Schwedelson: Syracuse’s Final Four run validates expectations for 2012 recruiting class
Evan Jenkins | Staff Photographer
INDIANAPOLIS — Ever since signing on the dotted line, stepping onto campus and pulling a Syracuse jersey over their heads for the first time, the members of the Orange’s 2012 recruiting class had a reputation to live up to.
Brianna Butler. Brittney Sykes. Cornelia Fondren. Taylor Ford. On their own they were heralded recruits from Pennsylvania, New Jersey, Tennessee and New York, respectively. But together they arrived as the best batch of incoming freshmen the program had ever seen. One that had the potential to push the program over the top but had never reached the second weekend of the NCAA tournament in three tries.
In their final season, their last shot to leave a mark on the school no one expected to crash the national landscape of women’s basketball, they reached the sport’s final day.
Syracuse’s (30-9, 13-3 Atlantic Coast) improbable run to the title game was spearheaded by the 2012 No. 6 recruiting class. Now, four years later, they leave as the most accomplished class in program history. For three years, the Orange broke program records, but hardly fulfilled the expectations of a group put in the top tier of recruiting classes. All of the inconsistencies over the years, the injuries to a star player and the inability to beat ranked teams can be thrown out the window.
All of the expectations for that class are now validated.
“I think we showed people what kind of class we were,” Fondren said. “Most people probably didn’t think we would affect the program. We just wanted to come in and make a difference.”
Before 2014, Syracuse had never won an NCAA tournament game. Over the past three seasons, it’s won seven, including five in the past month. This season’s 30 wins marked a program record. SU also reached its first-ever Sweet 16, Elite Eight, Final Four and national championship game.
The accomplishments are a reflection of the entire team, but after back-to-back blowout losses to No. 2 Notre Dame and No. 7 Louisville in late January, the season was at a crossroads. The legacy of Sykes, Butler, Fondren and Ford hung in the balance.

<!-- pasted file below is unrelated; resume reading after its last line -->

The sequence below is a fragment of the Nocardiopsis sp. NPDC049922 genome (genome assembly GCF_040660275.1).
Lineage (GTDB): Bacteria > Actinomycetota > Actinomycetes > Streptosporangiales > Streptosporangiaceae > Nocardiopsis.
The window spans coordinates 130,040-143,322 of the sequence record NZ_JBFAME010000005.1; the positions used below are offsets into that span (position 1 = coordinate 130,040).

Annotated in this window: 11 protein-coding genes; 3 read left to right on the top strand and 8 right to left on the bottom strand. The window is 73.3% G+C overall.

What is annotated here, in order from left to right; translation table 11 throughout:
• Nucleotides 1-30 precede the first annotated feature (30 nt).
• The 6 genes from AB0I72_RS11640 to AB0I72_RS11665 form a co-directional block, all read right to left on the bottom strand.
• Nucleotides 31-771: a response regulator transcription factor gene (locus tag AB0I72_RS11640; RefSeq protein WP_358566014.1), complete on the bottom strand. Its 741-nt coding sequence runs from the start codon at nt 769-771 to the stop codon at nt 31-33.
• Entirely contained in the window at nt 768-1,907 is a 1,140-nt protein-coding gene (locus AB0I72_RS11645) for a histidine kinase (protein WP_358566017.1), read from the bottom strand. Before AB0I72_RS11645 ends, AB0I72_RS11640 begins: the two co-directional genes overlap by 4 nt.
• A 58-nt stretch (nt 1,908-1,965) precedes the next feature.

And that’s when their legacies started to take shape, when their older teammates could only watch from the stands and their younger ones searched for a standard to look up to. That’s when Syracuse won 16 of its next 17 before falling in the national championship game to one of the greatest dynasties in the sport’s history.
“They’ve been through some trials and tribulations and then they brought it all together and it culminated in this magical season and it truly was a magical season for those kids,” assistant coach Tammi Reiss said. “That’s a credit to them. They got the monkey off their back.”
The run might not have happened without junior point guard Alexis Peterson dazzling her way past defenders and to the basket. It might not have happened without junior center Briana Day fighting around, over and through opposing players for rebounds.
But to push Syracuse to the second weekend of the tournament for the first time, Sykes led the team in scoring with 24 points, the best performance of her career given the stakes, as she turned in a vintage performance reminiscent of her play before her two ACL tears.
Against No. 1 seed South Carolina, Butler knocked down the key shots. A jumper with five minutes to play tied it up. A 3-pointer with three minutes to play gave Syracuse the lead by one. Another 3 with a minute left pushed the Orange’s cushion to six.
“These two players will give us the ability to compete with anyone in the country,” Hillsman said in November 2011 of Butler and Sykes, the two McDonald’s All-Americans ranked No. 14 and No. 31, respectively by ESPN Hoopgurlz (Fondren was ranked No. 74).
When the class came in, they set a goal of reaching four straight NCAA tournaments. Another record completed. But as freshmen, with Butler, Sykes and Fondren starting, they fell short of the second round.
As sophomores, Sykes tore her ACL in SU’s first-ever tournament win before losing to Kentucky in the Round of 32.
As juniors, Sykes missed nearly the entire season and the entire postseason after re-tearing her ACL just three games after returning.
Entering their last year, they had one final shot. One last chance with the full arsenal Hillsman crafted four years prior. He said there was no pressure on them because they always had the talent.
“They just did what they could do,” Hillsman said. “They came in and every year it was one more step to get better.”
It wasn’t until their senior year that the on-court results matched the projections. In five NCAA tournament wins, the quartet combined for 39.6 points per game and 16.2 rebounds per game.
This was the type of production Hillsman could have envisioned in this class. It’s what dangled in front of his eyes when Sykes returned from injuries. It’s what his 10 years as Syracuse’s head coach all led up to.
“You’re supposed to win when you have the best players,” Reiss said. “It’s what’s supposed to happen.”
And finally, four years later, it did.
Paul Schwedelson is an Asst. Sports Editor at The Daily Orange where his column appears occasionally. He can be reached at email@example.com or @pschweds.
Published on April 7, 2016 at 3:03 am